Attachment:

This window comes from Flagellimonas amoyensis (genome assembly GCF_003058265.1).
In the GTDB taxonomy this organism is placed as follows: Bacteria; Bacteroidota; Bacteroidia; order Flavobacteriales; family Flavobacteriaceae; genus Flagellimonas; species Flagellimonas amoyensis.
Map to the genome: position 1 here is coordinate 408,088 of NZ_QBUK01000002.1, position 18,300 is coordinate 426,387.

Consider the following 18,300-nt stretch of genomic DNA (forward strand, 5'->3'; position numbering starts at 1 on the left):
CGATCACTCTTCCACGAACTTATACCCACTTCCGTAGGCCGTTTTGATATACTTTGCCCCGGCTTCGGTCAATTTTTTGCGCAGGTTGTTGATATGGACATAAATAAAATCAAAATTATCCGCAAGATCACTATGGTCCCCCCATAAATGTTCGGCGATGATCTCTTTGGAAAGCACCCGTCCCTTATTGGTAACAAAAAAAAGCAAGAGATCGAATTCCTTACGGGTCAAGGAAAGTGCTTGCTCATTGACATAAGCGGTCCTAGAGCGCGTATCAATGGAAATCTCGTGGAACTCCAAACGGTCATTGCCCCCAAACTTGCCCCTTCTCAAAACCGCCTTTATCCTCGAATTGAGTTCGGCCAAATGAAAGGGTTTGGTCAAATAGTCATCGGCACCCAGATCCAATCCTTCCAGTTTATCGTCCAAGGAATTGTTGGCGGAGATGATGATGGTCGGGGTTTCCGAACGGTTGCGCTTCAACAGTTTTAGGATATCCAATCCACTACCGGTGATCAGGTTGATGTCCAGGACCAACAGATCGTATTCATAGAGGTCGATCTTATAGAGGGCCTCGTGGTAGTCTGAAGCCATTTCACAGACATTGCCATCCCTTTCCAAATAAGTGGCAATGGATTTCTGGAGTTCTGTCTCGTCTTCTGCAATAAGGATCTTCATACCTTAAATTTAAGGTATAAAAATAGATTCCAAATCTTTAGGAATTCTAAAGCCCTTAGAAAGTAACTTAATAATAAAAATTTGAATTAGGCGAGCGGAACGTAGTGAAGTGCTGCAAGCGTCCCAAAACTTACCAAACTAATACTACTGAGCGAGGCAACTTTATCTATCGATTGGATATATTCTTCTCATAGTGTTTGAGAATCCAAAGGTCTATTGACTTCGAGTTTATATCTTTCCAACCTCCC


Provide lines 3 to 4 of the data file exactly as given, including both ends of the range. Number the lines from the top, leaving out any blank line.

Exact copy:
Map to the genome: position 1 here is coordinate 408,088 of NZ_QBUK01000002.1, position 18,300 is coordinate 426,387.

Consider the following 18,300-nt stretch of genomic DNA (forward strand, 5'->3'; position numbering starts at 1 on the left):